The trailhead parking lot was hot and dusty, almost full of cars, with many parties perparing to hit the trail. But once I got onto the right trail, it did not seem particularly crowded. Or maybe I am just getting used to seeing other people on the trail.
The first part of the trail is really pleasant: cool and green, along the creek, almost flat. But you can see the end of the flat part approaching. After a couple of miles the steep climb to Rachel Lake begins, switchbacking up and up. Finally, and unexpectedly, Rachel Lake appears. There were already a number of parties camped at the lake, as well as parties stopped there for lunch. As soon as I sat down to rest, a cool wind sprang up, prompting me to push on.
The wall beyond, to Rampart Lakes, looks intimidating, but the climb went surprisingly quickly. It certainly helps to pass frequent viewpoints, where you can see the shrinking lake below. Suddenly you are on the ridge above. The trail divides, one going to Lila Lake and the other to Rampart Lakes. I got confused and took a third path along the ridge, leading to thick swarms of mosquitos. It only took me a few minutes to realize this was wrong, and when I got back to the main trail I noticed the sign point to the two lake trails. Thankfully, the mosquitos were gone.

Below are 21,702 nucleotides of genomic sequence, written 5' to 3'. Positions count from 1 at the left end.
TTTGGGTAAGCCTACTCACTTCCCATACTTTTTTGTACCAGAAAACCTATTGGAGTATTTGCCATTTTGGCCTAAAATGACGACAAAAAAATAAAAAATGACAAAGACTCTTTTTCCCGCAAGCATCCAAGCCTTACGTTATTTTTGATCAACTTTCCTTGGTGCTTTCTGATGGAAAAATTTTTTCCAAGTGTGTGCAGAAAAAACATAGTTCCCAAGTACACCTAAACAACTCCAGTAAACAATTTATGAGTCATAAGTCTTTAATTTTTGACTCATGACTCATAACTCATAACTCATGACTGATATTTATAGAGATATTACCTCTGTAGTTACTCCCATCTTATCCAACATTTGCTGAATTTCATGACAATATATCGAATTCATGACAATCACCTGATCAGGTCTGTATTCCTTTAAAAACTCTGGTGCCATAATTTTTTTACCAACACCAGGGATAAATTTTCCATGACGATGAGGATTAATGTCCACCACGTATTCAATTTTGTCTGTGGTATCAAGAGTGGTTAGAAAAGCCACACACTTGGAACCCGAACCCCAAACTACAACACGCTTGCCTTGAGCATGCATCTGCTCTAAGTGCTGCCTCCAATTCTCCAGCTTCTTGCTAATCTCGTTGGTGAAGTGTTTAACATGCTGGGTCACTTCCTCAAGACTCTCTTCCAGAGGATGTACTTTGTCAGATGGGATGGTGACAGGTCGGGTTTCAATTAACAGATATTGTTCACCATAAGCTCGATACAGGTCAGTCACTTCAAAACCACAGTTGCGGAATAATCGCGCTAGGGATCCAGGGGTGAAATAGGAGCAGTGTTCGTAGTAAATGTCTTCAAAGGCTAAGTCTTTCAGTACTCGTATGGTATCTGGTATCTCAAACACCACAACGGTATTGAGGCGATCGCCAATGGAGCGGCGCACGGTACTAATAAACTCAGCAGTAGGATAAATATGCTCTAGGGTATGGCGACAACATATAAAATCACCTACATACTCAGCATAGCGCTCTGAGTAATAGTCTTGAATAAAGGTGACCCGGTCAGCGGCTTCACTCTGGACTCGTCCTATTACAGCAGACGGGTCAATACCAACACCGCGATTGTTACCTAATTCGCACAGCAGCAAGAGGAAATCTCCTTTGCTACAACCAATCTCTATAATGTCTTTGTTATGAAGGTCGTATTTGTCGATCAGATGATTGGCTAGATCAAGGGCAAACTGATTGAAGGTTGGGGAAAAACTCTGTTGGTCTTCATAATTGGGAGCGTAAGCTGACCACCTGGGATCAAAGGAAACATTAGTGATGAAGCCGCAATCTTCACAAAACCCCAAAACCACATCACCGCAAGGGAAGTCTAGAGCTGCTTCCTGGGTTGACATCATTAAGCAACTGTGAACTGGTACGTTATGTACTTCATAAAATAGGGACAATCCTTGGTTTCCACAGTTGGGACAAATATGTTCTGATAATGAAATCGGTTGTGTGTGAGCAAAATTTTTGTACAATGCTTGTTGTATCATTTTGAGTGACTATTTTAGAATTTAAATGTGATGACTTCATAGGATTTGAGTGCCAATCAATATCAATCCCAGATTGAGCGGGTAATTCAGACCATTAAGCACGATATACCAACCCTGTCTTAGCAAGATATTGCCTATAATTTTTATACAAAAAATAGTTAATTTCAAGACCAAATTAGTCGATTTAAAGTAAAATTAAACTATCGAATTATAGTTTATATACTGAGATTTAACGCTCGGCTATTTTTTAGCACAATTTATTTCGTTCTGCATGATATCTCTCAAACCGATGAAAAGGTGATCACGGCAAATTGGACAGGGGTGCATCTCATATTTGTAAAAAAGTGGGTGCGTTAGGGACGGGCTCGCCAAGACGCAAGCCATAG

The hike along the ridge is delightful, passing frequent viewpoints, small meadows, and finally reaching the numerous beautiful lakes and islands of Rampart Lakes. There were several parties here too, and I faced the additional challenge of finding a place for my hammock because the trees were getting pretty thin and many of them were stunted. After searching for an hour I set up my hammock, but it was so windy I gave up and kept looking. Finally I found a place that was a little more sheltered that would do.
I had a pleasant dinner, then went to bed. A few hours later I felt light rain on my face. I had been hoping to avoid setting up the fly, since it was still pretty windy, but I got up and set up the fly as best I could in the dark. A while later the rain came in earnest, and I remained dry in my cocoon. It must have lasted only an hour or two, because by morning the wind had dried my fly.
In the morning, I ate breakfast and packed up, but before heading back I wanted to see how much farther the trail went. I followed what I took to be the main trail (it is a little hard to tell) past the last lake, and then up the side of the mountain further. Before long, the trail either disappears, or else heads directly up the steep mountainside, under increasing snow cover. From this vantage point all I could see was steep slopes, heading up and up, so I turned around and descended. Later on I looked at the terrain more closely using Google Earth, and I was traces of a trail higher up, near the top of the ridge. And what a ridge it is: sheer cliffs drop steeply off, with fantastic views.
Next time I must go up to the ridge for the view. I tell myself, even if I had gone on up to the top there would have been nothing to see, because everything was shrouded in clouds. But I am determined to return when there is clear weather to see the view from the top.